big companies that are seeking ing profitability, they're rewarded by finding cheaper labor. >> those of us who do have jobs that benefit from globalization are made better off, perhaps that is why we're not, as sensitive as we should be to these issues that now affects -- ainsley: if you worked in one of factories that relocated to mexico. >> lower regulation. ainsley: less regulation. lower taxes is that the prescription. trish: i think it is not as bad as everyone interpreting it to be. market down 130 right now. john, scott, nicole. get more on tariffs right now. for that we bring in gerri willis to break it all down. hey there, gerri. >> the dow down on trade war fears and fears of tariffs. beneficiaries of the tariffs. steel and aluminum companies
trading lower today after a big up day thursday. the brett of the selloff brett of the selloff. tech stocks between positive and negative, ending up positive. corporations weighing in on this. mostly negative. here is what electrolux the vacuum maker had to say. we believe tariffs will cause significant price of steel on u.s. market. this will give foreign-made products unfair cost advantage to products in the u.s. until we have the final order, understand the details, we're putting our commitment to invest 250 tennessee on hold. american international auto dealers association says the burden of the tariffs would be passed on to consumers. automakers gm and toyota,
sharply critical. boatmaker trade groups compare how higher aluminum prices will make their business tougher. makers of chemical, air conditioners, and pipelines weighed in on the negative side. economists say tariffs will boost inflation. wilbur ross, commerce secretary says the impact on prices quote, no big deal. he estimated the cost of a car would rise one-half of 1%. a can of campbell's soup would rise .6 of a percent and can of coke, .3 of a 1%. there is impact on american workers and employment. "wall street journal" that steel using industry, employ a lot of workers 6.5 million, but the steelmaking industry, smaller with 140,000 workers. one study says tariffs can cost jobs. 2002 steve tariffs put in place by bush, more jobs lost and as prices rose and the economy weakened. trish? trish: thank you very much, gerri. just to add to that, we see the imf coming out with a statement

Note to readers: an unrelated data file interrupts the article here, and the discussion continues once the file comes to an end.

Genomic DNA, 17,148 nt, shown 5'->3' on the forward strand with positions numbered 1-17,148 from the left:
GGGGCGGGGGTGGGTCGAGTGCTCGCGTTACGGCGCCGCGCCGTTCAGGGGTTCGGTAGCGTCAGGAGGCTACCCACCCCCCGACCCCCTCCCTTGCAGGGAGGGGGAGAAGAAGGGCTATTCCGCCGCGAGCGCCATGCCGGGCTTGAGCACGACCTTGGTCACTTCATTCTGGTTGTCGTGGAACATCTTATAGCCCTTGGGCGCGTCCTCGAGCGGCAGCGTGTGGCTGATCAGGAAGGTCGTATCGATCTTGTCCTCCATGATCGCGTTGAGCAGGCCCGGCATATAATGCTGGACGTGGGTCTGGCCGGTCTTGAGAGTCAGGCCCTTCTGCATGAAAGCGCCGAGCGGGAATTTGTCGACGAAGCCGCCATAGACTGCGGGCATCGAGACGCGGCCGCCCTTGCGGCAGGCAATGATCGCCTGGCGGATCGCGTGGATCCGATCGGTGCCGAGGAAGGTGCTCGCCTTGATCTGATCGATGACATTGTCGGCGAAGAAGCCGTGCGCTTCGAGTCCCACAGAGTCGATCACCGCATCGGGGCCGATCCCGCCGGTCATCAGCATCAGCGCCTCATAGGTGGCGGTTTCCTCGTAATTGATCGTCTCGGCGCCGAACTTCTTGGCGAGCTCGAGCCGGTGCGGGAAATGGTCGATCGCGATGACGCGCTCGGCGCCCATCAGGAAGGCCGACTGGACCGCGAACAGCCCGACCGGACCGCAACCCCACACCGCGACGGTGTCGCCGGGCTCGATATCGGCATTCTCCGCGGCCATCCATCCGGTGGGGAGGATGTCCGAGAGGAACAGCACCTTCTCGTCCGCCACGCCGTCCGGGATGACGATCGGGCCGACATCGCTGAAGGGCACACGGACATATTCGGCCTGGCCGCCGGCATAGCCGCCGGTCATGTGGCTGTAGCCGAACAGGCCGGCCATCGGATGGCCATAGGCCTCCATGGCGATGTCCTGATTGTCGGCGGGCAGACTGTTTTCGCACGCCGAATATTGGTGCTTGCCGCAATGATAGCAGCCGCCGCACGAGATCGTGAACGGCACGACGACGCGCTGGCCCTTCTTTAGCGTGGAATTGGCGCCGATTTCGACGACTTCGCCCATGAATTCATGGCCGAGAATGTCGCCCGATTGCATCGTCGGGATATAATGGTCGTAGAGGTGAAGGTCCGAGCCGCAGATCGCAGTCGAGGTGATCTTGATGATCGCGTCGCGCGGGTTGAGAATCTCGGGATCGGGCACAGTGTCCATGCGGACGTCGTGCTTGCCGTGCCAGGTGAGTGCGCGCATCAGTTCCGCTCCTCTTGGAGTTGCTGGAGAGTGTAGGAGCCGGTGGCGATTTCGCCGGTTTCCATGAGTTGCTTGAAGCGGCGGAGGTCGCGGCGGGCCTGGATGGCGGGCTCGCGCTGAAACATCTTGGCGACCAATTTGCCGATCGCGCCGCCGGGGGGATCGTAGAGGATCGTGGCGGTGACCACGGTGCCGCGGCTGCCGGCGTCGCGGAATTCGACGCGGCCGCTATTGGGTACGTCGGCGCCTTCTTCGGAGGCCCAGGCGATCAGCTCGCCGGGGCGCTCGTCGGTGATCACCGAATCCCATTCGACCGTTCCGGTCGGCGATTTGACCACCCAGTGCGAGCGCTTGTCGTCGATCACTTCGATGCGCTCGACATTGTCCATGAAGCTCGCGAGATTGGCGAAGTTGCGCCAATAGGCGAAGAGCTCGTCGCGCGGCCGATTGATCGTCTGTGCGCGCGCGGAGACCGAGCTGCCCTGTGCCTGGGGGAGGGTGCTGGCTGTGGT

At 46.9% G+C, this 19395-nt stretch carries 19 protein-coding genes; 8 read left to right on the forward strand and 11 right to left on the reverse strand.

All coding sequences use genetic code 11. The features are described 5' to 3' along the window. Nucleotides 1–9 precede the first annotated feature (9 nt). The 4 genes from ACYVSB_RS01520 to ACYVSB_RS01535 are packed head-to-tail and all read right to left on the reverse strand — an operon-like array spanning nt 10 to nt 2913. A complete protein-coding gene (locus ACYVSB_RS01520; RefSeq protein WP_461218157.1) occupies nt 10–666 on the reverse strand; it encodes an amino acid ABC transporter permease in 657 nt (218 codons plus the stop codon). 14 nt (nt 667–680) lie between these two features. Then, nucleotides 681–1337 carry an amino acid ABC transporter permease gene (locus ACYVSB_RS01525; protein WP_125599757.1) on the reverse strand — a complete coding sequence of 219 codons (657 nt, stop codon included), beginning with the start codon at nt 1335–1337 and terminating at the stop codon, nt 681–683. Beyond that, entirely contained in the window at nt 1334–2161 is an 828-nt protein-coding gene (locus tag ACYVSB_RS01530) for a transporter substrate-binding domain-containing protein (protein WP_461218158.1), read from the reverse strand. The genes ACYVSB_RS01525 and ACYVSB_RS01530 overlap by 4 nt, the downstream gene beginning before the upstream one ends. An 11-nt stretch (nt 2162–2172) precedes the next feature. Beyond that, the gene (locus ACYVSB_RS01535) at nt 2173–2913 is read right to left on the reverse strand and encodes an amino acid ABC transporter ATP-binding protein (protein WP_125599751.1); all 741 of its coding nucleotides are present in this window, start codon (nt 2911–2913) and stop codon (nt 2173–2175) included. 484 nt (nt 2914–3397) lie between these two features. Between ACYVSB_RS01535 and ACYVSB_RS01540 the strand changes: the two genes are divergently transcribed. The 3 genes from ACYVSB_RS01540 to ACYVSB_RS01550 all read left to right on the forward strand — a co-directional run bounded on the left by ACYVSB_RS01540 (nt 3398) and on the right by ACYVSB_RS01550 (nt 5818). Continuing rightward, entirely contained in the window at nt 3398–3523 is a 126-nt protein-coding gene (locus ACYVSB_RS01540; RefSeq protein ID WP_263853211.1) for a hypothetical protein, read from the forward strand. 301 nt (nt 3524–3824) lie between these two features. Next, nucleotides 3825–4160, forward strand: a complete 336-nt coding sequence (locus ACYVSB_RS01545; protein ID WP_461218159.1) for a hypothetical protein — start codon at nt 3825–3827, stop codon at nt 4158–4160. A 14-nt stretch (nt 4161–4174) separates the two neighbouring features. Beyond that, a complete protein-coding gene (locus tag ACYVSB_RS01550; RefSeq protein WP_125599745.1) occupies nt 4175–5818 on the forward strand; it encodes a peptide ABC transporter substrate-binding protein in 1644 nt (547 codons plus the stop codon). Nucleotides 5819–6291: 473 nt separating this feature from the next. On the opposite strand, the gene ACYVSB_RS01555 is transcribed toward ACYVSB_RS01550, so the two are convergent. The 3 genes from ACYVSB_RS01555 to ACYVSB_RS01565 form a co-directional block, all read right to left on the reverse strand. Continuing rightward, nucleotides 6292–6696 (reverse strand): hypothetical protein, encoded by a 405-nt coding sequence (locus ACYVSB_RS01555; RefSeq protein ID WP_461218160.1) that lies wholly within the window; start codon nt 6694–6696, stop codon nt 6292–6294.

there on tariffs. international monetary fund spokesperson saying the import restrictions announced by the u.s. president are likely to cause damage not only outside the u.s. but to the u.s. economy itself including to its manufacturing and construction sectors which are major users of aluminum and steel. so, lots of concern here that we're going to see increased, seeing trade are war here going on globally that is started perhaps by the united states. i beg to differ a little. we'll continue that conversation. first i want to get with stuart varney who spoke with commerce secretary wilbur ross earlier today. wilbur ross argue these tariffs are no big deal. he says they won't cause any noticeable rise in consumer goods prices. here he is, listen. >> first of all, let's put it in perspective. i just bought a can of campbell's soup today at the 7-eleven. it was $1.99 for the can. there is about 3 cents worth of
tin plate steel in this can. so if it goes up 25%, that is tiny fraction of one penny. that is not a noticeable thing. trish: joining me right now, the president of united aluminum corporation. he was in that meeting yesterday with the president and other aluminum and steel executives. and john, you would stand to benefit, your company would stand to benefit from this, correct? >> well, thank you, trish. i am very interested in your discussion. it seems like you're covering a great many of the issues. i think the major issue for america is rebuilding our manufacturing infrastructure, making sure that there is investment to create the jobs and prevent underemployment of many of our middle class. and investment is critical for our manufacturing infrastructure, for national defense and this all depends on fair trade. i believe we can compete very